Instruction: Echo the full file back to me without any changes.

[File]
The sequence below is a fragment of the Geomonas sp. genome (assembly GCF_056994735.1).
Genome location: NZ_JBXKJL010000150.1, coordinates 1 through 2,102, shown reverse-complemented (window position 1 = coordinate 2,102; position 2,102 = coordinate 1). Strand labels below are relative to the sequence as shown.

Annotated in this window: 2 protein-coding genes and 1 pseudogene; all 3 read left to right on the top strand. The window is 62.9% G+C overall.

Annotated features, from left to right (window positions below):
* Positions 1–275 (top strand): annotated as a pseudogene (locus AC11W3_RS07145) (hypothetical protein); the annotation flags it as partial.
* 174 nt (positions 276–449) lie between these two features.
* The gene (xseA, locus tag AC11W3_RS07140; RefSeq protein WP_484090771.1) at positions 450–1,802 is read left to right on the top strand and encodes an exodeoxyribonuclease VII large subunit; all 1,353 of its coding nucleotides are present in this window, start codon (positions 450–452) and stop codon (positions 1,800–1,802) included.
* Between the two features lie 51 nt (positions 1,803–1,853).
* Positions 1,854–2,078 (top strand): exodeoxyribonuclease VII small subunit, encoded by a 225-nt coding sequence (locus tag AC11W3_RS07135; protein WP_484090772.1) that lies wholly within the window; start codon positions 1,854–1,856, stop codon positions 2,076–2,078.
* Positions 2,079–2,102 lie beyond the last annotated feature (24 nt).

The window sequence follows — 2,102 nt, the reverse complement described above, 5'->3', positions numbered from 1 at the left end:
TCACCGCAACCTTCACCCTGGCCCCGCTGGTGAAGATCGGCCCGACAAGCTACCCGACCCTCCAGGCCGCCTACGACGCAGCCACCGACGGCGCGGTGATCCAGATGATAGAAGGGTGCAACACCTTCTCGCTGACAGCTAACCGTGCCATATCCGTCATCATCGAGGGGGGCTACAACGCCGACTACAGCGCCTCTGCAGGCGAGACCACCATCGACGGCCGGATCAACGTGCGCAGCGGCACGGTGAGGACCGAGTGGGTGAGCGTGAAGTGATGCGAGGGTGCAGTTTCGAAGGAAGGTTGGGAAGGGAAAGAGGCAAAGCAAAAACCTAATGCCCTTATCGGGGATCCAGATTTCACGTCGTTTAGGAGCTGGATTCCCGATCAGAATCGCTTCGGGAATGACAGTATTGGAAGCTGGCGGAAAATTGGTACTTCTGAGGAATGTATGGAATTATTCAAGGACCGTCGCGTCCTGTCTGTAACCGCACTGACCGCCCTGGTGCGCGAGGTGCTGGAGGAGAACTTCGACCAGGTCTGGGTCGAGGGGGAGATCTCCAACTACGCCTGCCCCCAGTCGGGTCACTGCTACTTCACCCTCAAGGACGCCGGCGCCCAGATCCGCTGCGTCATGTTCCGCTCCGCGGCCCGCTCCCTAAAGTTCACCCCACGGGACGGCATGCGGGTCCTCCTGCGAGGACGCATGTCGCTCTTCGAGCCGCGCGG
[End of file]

The sequence below is a fragment of the Geomonas sp. genome (assembly GCF_056994735.1).
Genome location: NZ_JBXKJL010000150.1, coordinates 1 through 2,102, shown reverse-complemented (window position 1 = coordinate 2,102; position 2,102 = coordinate 1). Strand labels below are relative to the sequence as shown.

Annotated in this window: 2 protein-coding genes and 1 pseudogene; all 3 read left to right on the top strand. The window is 62.9% G+C overall.

Annotated features, from left to right (window positions below):
* Positions 1–275 (top strand): annotated as a pseudogene (locus AC11W3_RS07145) (hypothetical protein); the annotation flags it as partial.
* 174 nt (positions 276–449) lie between these two features.
* The gene (xseA, locus tag AC11W3_RS07140; RefSeq protein WP_484090771.1) at positions 450–1,802 is read left to right on the top strand and encodes an exodeoxyribonuclease VII large subunit; all 1,353 of its coding nucleotides are present in this window, start codon (positions 450–452) and stop codon (positions 1,800–1,802) included.
* Between the two features lie 51 nt (positions 1,803–1,853).
* Positions 1,854–2,078 (top strand): exodeoxyribonuclease VII small subunit, encoded by a 225-nt coding sequence (locus tag AC11W3_RS07135; protein WP_484090772.1) that lies wholly within the window; start codon positions 1,854–1,856, stop codon positions 2,076–2,078.
* Positions 2,079–2,102 lie beyond the last annotated feature (24 nt).

The window sequence follows — 2,102 nt, the reverse complement described above, 5'->3', positions numbered from 1 at the left end:
TCACCGCAACCTTCACCCTGGCCCCGCTGGTGAAGATCGGCCCGACAAGCTACCCGACCCTCCAGGCCGCCTACGACGCAGCCACCGACGGCGCGGTGATCCAGATGATAGAAGGGTGCAACACCTTCTCGCTGACAGCTAACCGTGCCATATCCGTCATCATCGAGGGGGGCTACAACGCCGACTACAGCGCCTCTGCAGGCGAGACCACCATCGACGGCCGGATCAACGTGCGCAGCGGCACGGTGAGGACCGAGTGGGTGAGCGTGAAGTGATGCGAGGGTGCAGTTTCGAAGGAAGGTTGGGAAGGGAAAGAGGCAAAGCAAAAACCTAATGCCCTTATCGGGGATCCAGATTTCACGTCGTTTAGGAGCTGGATTCCCGATCAGAATCGCTTCGGGAATGACAGTATTGGAAGCTGGCGGAAAATTGGTACTTCTGAGGAATGTATGGAATTATTCAAGGACCGTCGCGTCCTGTCTGTAACCGCACTGACCGCCCTGGTGCGCGAGGTGCTGGAGGAGAACTTCGACCAGGTCTGGGTCGAGGGGGAGATCTCCAACTACGCCTGCCCCCAGTCGGGTCACTGCTACTTCACCCTCAAGGACGCCGGCGCCCAGATCCGCTGCGTCATGTTCCGCTCCGCGGCCCGCTCCCTAAAGTTCACCCCACGGGACGGCATGCGGGTCCTCCTGCGAGGACGCATGTCGCTCTTCGAGCCGCGCGG